Student Loan Interest Rate Problems On July 1st 2013 the interest rates on undergraduate, subsidized federal Stafford loans, went from 3.4% up to 6.8%, which was the same as the pre-recession rate. With national debt towering at $16 trillion dollars the US government must start chipping away at this debt. If the interest rate, on these loans stays at 6.8%, the increase in revenue after ten years would net in $184 billion dollars. So basically according to press releases, Congress failed to come up with a new plan and missed their July 1st deadline. Congress came up with a plan previously; however it failed to address an expense of $6 billion dollars and the president vetoed it. Looking at the current student debt figures, the average student loan debt is at $27K and with latest calculations there are 7 million new students, and many of them would be affected by this increase in interest. Totaling up the amount that will be charged to the loan based on the new interest rate, an increase of about $5,000 dollars would be experienced to each student who is awarded these loans. There were several factors involved that caused this deadline to be missed, one of which included the President. A few months ago President Obama vetoed the Bill freezing the interest rates at 3.8% for the next two years. After vetoing the Bill, Obama stated that the interest rate would have gone to 6.8% after two years anyways, and that the President wants to see a longer term solution be put in place. With the previous Bill passed by a Republican majority, the Democrats hadnâ€™t been seeing eye to eye with them, and the Democratic side of the house was looking for a longer term solution as well. Luckily for all of us American People, the President is a Democrat, sharing the same views as the democrats in congress, who unfortunately didnâ€™t have enough weight to cause any influence on this previously passed bill. So the president simply vetoed this Bill passed by congress and forced them to come up with another plan. Interestingly enough had this Bill been passed by congress as well as the president, the cost associated to freezing the interest rate at 3.8% would have been around $50 billion dollars. Throughout the congressional session that was held on July 24th, here are some of the facts that were used in support of their new plan. One senator mentioned that some of the schools have tuition costs upwards of $60K per year to attend, and that many of these schools charging these high tuitions have extremely high drop-out/ failure rates. He went on to say that these high costing schools increase the US education debt frivolously. Unfortunately the current US education debt is at $1 trillion dollars, climbing by 113 billion dollars this year, and that this figure is roughly about $53k per person in the US. Now in these post-recession times, the unemployment rate for young adults aged 20-24 are at 14%. This high unemployment rate has an influence on people wanting to return back to school since they cannot find enough jobs and the jobs that they can find have reduced wages or in a not profitable career field. Some people even continue attending school after they graduate due to the situation with our American economy. Altogether this congressional session was about 3.5 hours long and gave many grueling details about the effects of higher interest rates on the American people and what influences this has on the education debt.
Having higher interest rates effects the American population in many ways. It was well noted that having a larger interest rate could cause debts to grow too large for future graduates to pay off and cause them to default, as well as to have to pay off for the rest of their lives, or even to take these bills with them to the grave. Some grandparents end up taking out loans for their grandchildren to go to school and when the children default the grandparents sometimes end up having to have their social security checks garnished. People are having trouble living a life that is fruitful when their loan payments are large and end up having to pay them back for decades due to the high costs of the schools and coupled with higher interest rates. President Obama is interested in seeing a system that has the interest rate capped at the time the loan is awarded, and that loan repayments shouldnâ€™t be more than 10% of a personsâ€™ income. One thing that can help to coming up with the cash to pay these loans as well as to make your payments on time is an installment or payday loan from Our Credit Lenders. You never know when an emergency or something might come up that causes you to struggle to make your student loan payments. A payday loan can help you out; trained and experienced customer service reps are available to help you out. Cash fast and money direct deposited into your bank account same day, usually within an hour. Getting a Loan from Our Credit Lenders can help you maintain those payments when times are difficult. Thankfully congress re-convened on July 24th and passed another bill that has a similar increase to the interest rate, but allows for the increase to be gradual over time. The formula that will be used to gauge the interest rate charged will be to have the loan interest rate be based on the 10 year Treasury note. So currently, for undergrads, that is 2.05% over the 10 year note, graduate students + 4.5%, and parents will be + 6.3%. People should be very relieved to hear that the current attending students will only be paying an increase to 3.8% for undergrads, 5.4% for graduates, and for parents sending their children to school the interest rate will be at 6.3%. Over time the interest rates will go up and congress and the president hope that this will give our economy more time to bring more jobs and wages to the American people. Consultants available at 866-414-4702 or Visit http://www.allcreditlenders.net/ Currently, short term cash advance stores and businesses work hard to provide for small dollar, shortterm credit in communities throughout the country. Financial industry analysts estimate that over 20,000 businesses are located in the United States offering loans approximately $38.5 billion in shortterm credit to millions of people working in American. Together these stores are reaching approximately 19 million households who experience cash-flow emergencies and cash short-falls. Come and visit us on the web at www.allcreditlenders.com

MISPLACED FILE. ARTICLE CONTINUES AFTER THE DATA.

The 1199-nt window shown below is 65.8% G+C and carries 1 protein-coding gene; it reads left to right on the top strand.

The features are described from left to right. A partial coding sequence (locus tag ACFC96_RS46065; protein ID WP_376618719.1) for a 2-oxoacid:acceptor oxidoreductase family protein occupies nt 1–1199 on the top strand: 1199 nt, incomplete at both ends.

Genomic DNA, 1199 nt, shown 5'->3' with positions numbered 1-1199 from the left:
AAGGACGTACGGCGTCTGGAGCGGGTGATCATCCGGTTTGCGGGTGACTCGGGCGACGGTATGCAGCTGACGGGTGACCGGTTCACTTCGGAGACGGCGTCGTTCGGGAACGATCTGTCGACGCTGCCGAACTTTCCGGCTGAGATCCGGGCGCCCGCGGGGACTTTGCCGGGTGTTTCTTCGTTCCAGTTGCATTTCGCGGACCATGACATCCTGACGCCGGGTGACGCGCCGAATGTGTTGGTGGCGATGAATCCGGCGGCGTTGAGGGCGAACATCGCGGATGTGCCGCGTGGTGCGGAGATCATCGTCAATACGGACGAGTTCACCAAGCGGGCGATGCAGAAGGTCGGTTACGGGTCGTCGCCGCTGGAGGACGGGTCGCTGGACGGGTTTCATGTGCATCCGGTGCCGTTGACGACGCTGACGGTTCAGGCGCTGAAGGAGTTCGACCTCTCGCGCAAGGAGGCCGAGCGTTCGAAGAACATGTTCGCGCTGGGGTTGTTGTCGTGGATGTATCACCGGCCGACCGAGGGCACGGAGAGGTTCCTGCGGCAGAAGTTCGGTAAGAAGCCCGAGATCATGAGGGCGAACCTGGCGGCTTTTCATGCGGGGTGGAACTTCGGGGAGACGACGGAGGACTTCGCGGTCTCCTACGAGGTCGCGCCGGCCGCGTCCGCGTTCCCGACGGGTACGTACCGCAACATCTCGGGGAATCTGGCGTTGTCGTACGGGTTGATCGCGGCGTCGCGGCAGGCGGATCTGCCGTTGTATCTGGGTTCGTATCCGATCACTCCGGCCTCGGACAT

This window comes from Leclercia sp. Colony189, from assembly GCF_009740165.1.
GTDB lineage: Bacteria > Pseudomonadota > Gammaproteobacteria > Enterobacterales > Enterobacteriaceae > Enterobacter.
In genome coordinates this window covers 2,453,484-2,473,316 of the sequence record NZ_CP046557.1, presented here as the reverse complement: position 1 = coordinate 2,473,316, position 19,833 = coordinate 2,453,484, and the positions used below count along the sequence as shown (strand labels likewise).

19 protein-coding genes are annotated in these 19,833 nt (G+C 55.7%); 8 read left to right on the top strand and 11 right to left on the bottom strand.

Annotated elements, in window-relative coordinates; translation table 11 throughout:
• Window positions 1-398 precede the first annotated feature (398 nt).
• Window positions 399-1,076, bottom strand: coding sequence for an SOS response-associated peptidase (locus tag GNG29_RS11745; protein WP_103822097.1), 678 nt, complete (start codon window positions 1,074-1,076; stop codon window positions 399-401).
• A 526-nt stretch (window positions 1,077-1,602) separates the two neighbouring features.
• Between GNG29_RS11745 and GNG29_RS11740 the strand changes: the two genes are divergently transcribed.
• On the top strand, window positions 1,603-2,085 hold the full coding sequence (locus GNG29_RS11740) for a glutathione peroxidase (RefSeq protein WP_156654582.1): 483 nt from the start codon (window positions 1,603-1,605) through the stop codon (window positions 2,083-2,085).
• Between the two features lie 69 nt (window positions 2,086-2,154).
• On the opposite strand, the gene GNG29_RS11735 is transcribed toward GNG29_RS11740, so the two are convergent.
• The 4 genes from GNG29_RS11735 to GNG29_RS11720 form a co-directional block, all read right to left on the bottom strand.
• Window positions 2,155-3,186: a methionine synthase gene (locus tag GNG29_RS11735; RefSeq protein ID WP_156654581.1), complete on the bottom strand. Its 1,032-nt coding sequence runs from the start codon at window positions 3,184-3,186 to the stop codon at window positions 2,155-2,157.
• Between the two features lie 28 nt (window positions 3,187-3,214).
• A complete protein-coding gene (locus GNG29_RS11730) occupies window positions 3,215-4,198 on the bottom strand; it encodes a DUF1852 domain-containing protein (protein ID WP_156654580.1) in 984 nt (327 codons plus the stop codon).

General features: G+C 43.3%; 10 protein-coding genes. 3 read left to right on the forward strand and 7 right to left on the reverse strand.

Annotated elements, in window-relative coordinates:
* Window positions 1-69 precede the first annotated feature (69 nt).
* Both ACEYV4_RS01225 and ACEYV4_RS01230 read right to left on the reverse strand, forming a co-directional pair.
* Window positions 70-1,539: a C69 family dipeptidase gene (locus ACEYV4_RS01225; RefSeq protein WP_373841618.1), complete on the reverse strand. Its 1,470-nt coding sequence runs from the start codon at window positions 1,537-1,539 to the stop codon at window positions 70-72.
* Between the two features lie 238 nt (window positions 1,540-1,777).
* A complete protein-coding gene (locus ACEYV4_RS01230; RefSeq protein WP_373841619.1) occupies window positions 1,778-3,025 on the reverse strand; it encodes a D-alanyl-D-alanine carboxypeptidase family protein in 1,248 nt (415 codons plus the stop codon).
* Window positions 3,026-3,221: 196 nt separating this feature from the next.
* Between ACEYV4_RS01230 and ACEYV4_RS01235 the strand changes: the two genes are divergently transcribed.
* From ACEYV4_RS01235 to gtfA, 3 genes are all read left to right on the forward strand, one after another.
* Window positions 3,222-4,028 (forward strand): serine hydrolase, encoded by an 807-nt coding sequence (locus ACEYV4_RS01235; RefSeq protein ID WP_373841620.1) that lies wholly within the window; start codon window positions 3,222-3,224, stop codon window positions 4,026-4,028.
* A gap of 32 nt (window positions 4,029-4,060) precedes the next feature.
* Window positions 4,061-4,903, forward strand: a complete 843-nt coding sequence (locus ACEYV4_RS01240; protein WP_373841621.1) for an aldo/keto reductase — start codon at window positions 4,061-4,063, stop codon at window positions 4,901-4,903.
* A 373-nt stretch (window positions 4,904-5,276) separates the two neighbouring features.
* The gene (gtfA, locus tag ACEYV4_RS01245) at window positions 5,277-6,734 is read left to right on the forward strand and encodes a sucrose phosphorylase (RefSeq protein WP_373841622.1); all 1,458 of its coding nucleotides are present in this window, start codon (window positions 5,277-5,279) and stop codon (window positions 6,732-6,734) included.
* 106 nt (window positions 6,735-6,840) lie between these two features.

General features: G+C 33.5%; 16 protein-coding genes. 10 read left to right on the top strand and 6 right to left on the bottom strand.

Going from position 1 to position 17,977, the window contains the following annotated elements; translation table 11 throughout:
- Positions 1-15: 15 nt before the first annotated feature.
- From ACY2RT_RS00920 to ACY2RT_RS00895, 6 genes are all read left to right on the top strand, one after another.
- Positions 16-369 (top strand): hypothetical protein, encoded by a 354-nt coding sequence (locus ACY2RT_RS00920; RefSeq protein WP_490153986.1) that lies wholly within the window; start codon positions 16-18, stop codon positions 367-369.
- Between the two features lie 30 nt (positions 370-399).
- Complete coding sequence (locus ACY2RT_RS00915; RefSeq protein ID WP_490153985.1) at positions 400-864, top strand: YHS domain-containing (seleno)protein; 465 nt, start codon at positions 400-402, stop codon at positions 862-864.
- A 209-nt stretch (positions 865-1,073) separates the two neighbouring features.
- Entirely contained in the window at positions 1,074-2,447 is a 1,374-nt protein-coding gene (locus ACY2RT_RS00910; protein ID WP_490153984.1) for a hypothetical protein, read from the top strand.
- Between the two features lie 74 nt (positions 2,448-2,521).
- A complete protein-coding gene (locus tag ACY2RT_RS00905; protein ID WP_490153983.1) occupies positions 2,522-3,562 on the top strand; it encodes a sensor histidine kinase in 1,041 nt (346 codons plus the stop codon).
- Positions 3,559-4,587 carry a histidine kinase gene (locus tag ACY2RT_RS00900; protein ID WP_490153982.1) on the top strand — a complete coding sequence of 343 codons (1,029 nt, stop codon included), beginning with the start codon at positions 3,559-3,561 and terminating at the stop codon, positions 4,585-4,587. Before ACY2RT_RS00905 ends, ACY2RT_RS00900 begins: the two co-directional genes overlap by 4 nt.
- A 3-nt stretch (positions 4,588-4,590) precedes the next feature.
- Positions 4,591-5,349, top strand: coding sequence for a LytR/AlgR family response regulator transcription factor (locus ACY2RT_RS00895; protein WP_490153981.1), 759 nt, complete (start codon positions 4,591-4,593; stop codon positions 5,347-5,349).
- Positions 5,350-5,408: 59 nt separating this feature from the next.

Published on Aug 13, 2013
Published on Aug 13, 2013
On July 1st 2013 the interest rates on undergraduate, subsidized federal Stafford loans, went from 3.4% up to 6.8%, which was the same as th...